That doesn’t mean that you are helpless to watch your loved one suffer. I love hearing “what can I do for you” and “how can I help”. These phrases allow me to say what I think you could try that might help me feel more loved. It’s about support and helping me to feel that even though I’m ill, I’m still me. At the heart of me, I am still the person you fell in love with or have come to enjoy the company of. I don’t mean to be hurtful with my words. I don’t want you to feel responsible to make me happy. Only I have that power.

Intermittently as my illness has allowed, I have been an advocate for persons with mental illness in both a personal and a professional capacity. It remains clear that society still does not have a clear understanding of mental illness. If they did, mental illness would be equivalent to a physical illness in terms of stigma or lack thereof. People fling around words like crazy, say I think she missed her meds, or take a chill pill. At Halloween there are haunted houses where the goal is to escape the “psych ward”. I used to be ashamed of my condition. I used to try to hide it, but it was hard to hold a job without an eventual breakdown. I feel ashamed no longer. This is a part of who I am, only a piece of my whole puzzle. I didn’t create this problem. I was born into it through a combination of family history and brain chemistry. Those who know me and love me will continue to.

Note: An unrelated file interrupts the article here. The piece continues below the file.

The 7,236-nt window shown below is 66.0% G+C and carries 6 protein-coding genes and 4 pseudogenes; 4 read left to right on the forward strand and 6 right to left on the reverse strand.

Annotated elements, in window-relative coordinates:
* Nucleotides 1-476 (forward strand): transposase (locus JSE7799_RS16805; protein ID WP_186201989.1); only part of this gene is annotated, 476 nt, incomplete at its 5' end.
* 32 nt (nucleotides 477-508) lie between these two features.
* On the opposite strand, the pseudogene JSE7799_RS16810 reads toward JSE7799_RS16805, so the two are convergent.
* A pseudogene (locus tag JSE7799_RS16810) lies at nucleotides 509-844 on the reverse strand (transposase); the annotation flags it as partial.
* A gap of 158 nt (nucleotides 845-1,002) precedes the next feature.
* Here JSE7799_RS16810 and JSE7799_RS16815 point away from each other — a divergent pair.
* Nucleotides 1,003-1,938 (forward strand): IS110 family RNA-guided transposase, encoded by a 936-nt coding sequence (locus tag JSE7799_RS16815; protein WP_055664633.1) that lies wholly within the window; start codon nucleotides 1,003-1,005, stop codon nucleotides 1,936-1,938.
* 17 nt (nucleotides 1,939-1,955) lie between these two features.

My biggest supporter is no longer. She committed suicide four years ago. We were friends for 34 years. She took the easy way out. Often times I wish that I could do the same. I will never place blame on her, but I will never get over her loss, how it occurred and the reason why.